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access to court records

10 Feb 2021 / Courts Print

Access to court records and oral arguments

In an open letter to the Chief Justice and the presidents of the courts of record, Seth Barrett Tillman asks them to consider five aspects of potential reform.

Dear Chief Justice and Presidents of the Courts of Record

I would ask you to consider the following issues relating to potential reform of the courts system in the interests of transparency and access to justice: (1) providing open access to parties’ briefs, pleadings, and other filings; (2) improving parties’ briefs, pleadings, and other filings; (3) terminating the practice of unpublished final orders and judgments; (4) providing a searchable bank of notices of appeal; and (5) limiting oral argument on appeal.

Access to briefs, pleadings, and filings

At this juncture, the Supreme Court and High Court now have practice directions making parties’ briefs available to third parties upon request (see Supreme Court Practice Direction SC 15 and High Court Practice Direction HC 101).

May I suggest that the remaining three courts consider adopting parallel practice directions – subject to well-established limitations involving national-security cases, minors, etc?

I would like to further suggest that the courts move towards automatically making parties’ briefs (as well as other filings, for example, pleadings) available, as soon as they are filed, to the public and to the primary electronic legal platforms, for example, Westlaw and LexisNexis – this is standard practice in United States’ federal and state courts.

By contrast, policies that permit access to parties’ briefs only after the filing is opened in court make it all but impossible for the public and media to understand those proceedings while they are ongoing. Such policies, post-COVID-19, where the public and media cannot access live courtroom proceedings, would seem to be even less defensible going forward.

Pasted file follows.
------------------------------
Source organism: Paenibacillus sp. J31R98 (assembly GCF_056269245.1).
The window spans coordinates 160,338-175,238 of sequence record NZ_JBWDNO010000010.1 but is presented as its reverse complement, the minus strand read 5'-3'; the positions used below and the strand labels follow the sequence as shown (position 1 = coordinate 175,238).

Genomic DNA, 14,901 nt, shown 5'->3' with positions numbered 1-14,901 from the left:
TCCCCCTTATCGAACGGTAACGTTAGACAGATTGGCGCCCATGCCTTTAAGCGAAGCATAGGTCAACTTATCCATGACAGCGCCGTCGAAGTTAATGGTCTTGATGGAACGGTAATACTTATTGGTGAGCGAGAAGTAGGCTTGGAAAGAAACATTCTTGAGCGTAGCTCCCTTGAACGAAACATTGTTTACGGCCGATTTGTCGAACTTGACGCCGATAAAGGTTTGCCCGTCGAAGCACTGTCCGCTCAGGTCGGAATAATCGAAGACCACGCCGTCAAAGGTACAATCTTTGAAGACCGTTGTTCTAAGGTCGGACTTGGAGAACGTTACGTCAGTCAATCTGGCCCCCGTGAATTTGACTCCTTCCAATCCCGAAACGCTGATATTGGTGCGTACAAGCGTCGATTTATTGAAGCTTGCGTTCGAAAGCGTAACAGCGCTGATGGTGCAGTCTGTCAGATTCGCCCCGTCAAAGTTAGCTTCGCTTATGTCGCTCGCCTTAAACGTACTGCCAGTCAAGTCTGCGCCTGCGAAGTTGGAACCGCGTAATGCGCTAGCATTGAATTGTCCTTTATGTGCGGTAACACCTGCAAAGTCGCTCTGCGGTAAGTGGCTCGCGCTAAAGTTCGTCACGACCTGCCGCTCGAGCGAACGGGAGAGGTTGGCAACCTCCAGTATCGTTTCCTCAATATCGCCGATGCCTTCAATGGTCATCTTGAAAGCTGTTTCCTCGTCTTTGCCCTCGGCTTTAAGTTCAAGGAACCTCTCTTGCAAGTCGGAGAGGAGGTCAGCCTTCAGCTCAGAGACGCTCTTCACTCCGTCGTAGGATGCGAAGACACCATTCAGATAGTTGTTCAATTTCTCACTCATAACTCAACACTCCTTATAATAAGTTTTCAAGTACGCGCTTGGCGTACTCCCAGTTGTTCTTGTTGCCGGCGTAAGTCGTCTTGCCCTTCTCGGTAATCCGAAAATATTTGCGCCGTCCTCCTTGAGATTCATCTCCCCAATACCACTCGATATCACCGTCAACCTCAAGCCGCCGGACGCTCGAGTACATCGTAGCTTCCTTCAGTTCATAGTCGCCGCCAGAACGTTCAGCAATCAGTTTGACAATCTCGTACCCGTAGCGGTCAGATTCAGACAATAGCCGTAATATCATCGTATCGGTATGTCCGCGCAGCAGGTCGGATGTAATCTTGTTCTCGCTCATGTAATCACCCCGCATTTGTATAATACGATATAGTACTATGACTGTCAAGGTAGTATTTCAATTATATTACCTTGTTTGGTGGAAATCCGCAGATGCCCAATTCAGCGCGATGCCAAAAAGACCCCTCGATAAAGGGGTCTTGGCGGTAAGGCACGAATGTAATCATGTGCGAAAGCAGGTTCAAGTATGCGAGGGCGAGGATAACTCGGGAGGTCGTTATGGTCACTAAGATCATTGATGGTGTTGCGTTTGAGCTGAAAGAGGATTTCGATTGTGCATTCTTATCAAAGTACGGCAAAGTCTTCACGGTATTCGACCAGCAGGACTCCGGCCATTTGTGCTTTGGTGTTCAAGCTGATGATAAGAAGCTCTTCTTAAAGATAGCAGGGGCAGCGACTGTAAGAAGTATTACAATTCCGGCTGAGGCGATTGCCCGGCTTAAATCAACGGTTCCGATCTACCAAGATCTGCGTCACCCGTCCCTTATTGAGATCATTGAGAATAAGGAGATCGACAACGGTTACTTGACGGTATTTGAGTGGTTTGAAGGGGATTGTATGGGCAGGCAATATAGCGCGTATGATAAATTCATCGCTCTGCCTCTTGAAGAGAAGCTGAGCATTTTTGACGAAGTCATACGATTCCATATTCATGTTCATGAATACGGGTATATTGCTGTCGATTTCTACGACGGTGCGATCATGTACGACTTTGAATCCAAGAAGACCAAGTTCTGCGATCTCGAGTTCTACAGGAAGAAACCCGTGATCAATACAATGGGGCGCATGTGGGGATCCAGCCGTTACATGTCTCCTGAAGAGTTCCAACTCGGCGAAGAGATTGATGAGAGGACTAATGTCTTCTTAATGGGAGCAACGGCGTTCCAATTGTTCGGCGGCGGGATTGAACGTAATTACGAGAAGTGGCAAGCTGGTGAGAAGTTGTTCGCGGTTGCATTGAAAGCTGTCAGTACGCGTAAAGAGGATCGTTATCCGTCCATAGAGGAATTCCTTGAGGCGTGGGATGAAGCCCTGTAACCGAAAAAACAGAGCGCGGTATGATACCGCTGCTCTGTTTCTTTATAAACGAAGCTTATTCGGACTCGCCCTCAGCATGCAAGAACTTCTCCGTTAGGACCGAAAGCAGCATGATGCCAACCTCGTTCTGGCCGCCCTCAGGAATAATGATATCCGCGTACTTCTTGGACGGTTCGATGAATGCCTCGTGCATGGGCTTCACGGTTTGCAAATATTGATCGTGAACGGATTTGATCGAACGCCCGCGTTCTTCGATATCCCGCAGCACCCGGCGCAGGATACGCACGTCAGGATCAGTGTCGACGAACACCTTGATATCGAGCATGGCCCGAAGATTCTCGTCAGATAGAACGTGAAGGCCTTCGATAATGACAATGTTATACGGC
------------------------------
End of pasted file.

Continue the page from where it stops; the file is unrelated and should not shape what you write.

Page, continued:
Such a policy will have a strong tendency to disseminate and facilitate best practices in the legal profession – promising more transparency and greater competition for legal services.

The Supreme Court’s list and Court of Appeal’s list are small enough that briefs and other filings could be made available on the courts.ie website. (The High Court of Australia and Supreme Court of the United States post all submissions the day they are filed, as searchable PDFs, online on their own websites.)

Access to legal submissions – providing practitioners, educators (including those at the King’s Inns and the Law Society), and students with a searchable bank of models – will raise the quality of briefing, thereby facilitating the courts’ reaching timely decisions, as well as improving educators’ teaching best practices. Such a policy is an investment in Ireland’s litigation future.

Improving briefs, pleadings, and filings

The courts’ shift to neutral citations and other standard citation practices in their judgments has been a notable (even if unnoticed) success. This practice allows judgments to hyperlink to prior judgments and scholarly authority.

May I suggest that you build on that success by rapidly moving forward with a programme in which parties’ briefs follow similar citation practices – allowing for briefs to hyperlink to judgments and scholarly authority in just same fashion? (United States federal practice generally requires briefs to do that, and the best practice is that briefs also hyperlink to the record, including transcripts, affidavits, declarations, etc, and to other parties’ briefs.) Again, better (post-COVID-19 electronic) briefs will facilitate the courts’ reaching timely decisions.

Unpublished final orders and judgments

Courts.ie lists the disposition of cases, ending with a published judgment. But only the judgment is published, not the final order. Furthermore, any number of cases have no published judgment at all, and so the public has no information how the courts disposed of specific cases.

As a result, the public and Minister for Justice see only a fraction of the work done by the courts – where many cases are disposed of by a final order (absent a published judgment) or where the case is struck out by consent of the parties.

Whether or not a case is resolved with a published judgment, there are many good reasons for the courts to publish judicial orders, especially final orders disposing of cases. One important reason is to teach the legal profession how to draft model orders for the courts and registrar to adopt.

But there are many other good reasons to move forward with such a policy. Another important reason is to see to it that justice is “administered in public” (Irish Constitution, article 34.1).

Unpublished judicial orders, along with unpublished judgments, are a direct and continuing threat to the institutional integrity of the courts.